top of page
  • Writer's pictureCherie Larson

What to do when your crystal ball isn't working...

How’s your crystal ball working these days?

Mine’s a little fuzzy. We’ve never been able to predict the future, especially as small business owners, but it does seem like the last few years have been far different than anyone could have imagined.

So, what are you going to do?

How do you plan when you have no idea what’s going to happen?

Figure out what you do know

  • Costs are going up (but are yours?)

  • Wages are going up (are you competitive?)

  • Competition for employees is up (are my employees content?)

  • What are your customers saying?

  • What needs are you meeting for your customers?

  • How are your customers likely to react to certain situations like higher costs, lower supplies, etc.

  • How are your employees feeling about your business and their personal needs? Are they scared they will be laid off? Worried about making ends meet?

Do what’s best for YOUR business

  • Watch your competition, but don’t always do what they do. Maybe they are cheaper, but do they deliver the quality and reliability you do? Depending on your business, this might matter. If it does matter, keep reminding your customers of what you do offer. Your competition may be about to go under or is borrowing heavily - you don’t know their financial situation. Your survival and growth are what matters, not theirs. Don’t put yourself in a hole to make it work.

  • Listen to the news, but don’t base all of your decisions on it. Make sure the news applies to you and your customers. For example, it’s easy to panic when listening to the news about the volatility of the stock market, or the supply chain shortages, but are these really affecting you directly? Even if indirectly, how can you mitigate the effects?

Spend Carefully and Stockpile Cash

  • Set aside money FIRST. Taxes, loan payments, payroll, and bills will come regardless of whether you have saved the money to pay them. Be prepared.

  • Look at EVERY item you are spending on and try to cut it out or cut back. Those small things add up - are there even a few small things that you can cut back on? You would be surprised at what a difference long-term that can make. Do you even know what you’re spending? Things like software subscriptions add up quickly and you may be paying for things you are not using. You may also need to spend money in a different way. Perhaps hiring a professional who knows what they are doing can save you money in the long run with efficiencies or changes that you didn’t know were possible.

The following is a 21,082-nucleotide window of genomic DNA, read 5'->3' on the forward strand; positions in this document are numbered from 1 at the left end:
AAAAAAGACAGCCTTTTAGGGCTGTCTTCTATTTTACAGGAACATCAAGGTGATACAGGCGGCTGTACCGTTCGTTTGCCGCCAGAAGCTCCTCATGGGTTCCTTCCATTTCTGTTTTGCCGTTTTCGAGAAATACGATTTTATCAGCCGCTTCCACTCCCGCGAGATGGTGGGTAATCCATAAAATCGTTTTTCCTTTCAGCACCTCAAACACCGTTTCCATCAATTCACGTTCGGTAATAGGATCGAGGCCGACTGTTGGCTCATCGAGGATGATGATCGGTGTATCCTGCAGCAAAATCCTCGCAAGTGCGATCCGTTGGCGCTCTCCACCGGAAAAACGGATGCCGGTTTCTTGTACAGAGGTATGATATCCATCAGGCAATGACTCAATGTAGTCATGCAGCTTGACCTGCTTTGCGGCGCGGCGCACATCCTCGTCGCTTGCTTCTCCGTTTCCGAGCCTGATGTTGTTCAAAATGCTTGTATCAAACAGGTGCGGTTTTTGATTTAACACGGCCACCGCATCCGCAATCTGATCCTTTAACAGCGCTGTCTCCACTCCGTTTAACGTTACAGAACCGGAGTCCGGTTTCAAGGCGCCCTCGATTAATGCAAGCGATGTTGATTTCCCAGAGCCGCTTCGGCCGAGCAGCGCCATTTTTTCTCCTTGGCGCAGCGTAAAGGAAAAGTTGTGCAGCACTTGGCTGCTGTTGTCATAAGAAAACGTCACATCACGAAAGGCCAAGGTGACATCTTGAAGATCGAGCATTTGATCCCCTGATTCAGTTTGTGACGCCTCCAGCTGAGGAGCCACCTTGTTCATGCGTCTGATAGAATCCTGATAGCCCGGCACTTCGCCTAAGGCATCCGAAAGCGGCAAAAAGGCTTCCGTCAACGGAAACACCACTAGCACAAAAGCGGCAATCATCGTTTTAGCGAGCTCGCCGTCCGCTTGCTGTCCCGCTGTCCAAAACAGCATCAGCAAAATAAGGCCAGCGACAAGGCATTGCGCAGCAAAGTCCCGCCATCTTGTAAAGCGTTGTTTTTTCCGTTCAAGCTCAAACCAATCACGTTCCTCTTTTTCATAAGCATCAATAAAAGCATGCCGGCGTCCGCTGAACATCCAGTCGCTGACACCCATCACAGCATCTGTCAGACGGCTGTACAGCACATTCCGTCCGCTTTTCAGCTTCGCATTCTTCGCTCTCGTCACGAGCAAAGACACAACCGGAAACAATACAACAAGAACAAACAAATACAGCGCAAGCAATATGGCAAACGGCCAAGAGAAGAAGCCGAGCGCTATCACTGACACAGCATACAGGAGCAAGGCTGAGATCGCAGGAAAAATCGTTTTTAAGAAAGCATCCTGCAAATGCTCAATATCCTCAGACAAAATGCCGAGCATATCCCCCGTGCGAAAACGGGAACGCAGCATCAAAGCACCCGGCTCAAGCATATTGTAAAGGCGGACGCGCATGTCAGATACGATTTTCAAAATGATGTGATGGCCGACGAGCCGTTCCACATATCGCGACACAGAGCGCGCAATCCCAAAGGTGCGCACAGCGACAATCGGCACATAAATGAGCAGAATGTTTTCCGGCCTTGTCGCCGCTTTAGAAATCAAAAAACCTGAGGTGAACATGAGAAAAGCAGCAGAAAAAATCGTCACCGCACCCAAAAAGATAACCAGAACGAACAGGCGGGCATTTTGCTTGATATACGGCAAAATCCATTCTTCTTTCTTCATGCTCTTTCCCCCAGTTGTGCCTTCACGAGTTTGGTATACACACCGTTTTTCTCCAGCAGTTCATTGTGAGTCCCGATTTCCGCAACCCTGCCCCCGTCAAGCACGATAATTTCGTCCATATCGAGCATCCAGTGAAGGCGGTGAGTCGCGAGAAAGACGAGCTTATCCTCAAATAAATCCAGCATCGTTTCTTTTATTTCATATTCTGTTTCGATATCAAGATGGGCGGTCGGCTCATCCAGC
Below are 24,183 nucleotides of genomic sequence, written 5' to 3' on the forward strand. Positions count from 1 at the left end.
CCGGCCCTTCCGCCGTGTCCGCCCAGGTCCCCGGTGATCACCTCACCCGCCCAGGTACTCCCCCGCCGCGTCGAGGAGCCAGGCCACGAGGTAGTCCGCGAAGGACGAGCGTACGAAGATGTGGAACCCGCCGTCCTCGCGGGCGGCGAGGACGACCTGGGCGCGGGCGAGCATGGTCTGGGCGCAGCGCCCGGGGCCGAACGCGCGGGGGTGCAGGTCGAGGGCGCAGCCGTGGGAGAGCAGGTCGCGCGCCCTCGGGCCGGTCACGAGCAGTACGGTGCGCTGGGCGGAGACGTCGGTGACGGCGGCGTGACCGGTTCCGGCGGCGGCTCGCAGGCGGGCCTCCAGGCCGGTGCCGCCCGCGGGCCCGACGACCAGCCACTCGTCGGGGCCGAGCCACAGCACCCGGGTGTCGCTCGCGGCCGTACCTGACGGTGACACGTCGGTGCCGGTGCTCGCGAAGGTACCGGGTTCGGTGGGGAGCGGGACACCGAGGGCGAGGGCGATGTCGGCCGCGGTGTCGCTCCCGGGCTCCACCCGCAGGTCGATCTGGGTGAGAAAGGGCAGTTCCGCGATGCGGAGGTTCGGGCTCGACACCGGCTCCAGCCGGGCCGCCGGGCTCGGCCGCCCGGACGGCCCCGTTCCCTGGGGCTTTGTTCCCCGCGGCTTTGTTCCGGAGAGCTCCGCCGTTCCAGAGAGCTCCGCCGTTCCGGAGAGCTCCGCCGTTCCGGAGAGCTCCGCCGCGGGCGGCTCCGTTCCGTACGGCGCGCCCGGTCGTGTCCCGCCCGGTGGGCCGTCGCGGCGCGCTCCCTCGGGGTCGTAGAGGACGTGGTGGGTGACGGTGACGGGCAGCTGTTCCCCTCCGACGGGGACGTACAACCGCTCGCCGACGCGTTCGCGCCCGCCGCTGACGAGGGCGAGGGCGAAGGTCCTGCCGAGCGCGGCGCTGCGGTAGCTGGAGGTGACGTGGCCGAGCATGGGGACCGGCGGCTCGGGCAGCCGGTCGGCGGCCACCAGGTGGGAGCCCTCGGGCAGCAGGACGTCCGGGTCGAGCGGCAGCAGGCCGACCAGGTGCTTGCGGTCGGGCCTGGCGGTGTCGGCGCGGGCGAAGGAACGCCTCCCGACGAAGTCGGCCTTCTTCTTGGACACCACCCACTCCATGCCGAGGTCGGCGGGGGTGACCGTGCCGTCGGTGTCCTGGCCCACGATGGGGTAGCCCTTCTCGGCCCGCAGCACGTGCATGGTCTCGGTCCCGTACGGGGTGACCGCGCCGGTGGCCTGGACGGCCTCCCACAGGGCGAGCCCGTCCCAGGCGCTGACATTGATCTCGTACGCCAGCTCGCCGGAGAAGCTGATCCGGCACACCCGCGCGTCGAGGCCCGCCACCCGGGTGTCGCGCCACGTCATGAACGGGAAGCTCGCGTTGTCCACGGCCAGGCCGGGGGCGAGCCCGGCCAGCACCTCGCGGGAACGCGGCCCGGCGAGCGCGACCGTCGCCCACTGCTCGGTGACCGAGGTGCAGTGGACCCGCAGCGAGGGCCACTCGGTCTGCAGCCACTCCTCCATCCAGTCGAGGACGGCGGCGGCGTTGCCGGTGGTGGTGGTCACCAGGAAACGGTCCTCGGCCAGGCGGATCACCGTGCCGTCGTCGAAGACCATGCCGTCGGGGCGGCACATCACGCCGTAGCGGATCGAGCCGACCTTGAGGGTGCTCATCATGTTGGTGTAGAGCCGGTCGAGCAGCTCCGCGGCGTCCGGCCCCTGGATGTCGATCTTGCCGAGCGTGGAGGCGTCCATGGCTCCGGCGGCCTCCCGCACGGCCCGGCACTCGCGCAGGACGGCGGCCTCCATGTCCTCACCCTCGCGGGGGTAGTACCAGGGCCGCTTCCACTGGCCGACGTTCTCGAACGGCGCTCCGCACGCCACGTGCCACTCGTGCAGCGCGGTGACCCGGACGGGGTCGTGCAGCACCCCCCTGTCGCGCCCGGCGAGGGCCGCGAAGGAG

Focus on Your Employees

  • Your employees are a very valuable asset. How can you maximize your employees’ value to your company? Do you have good processes written down and are they being followed? Do you have the right employees in the right seat? Is this the time to make changes? Are your employees passionate about you and your business? You’ll get much better results if they are doing what they are good at and what they care about.

  • Pay fair rates to your employees. Many employees know that small businesses can’t pay what a large corporation can, but make sure you aren’t making them pay for your success. It will be harder to retain an employee if their personal financial situation gets rough with rising prices.

  • What can you offer your employees that don’t cost as much money? Bringing in breakfast or lunch, knowing what matters to them and asking about it, having some fun occasionally, etc. are all ways to engage your employees and make them feel like this is a great place to work.

  • Work to keep the employees you have. Having good employees is important and you should always have people who fit your company, but if someone leaves that is really valuable it’s rough in a lot of ways. Training new employees can cost a lot in both time and money. Employees leaving also affect the employees staying. Sometimes, it’s necessary for change, but doing what you can to keep your good employees has a lot of value.

Being a small business owner has its challenges and just surviving as long as you have is commendable. Planning and focusing on your spending can be the key to successfully moving forward. Need help? We still don’t have a crystal ball that works, but we have some proven methods that have helped our clients.


bottom of page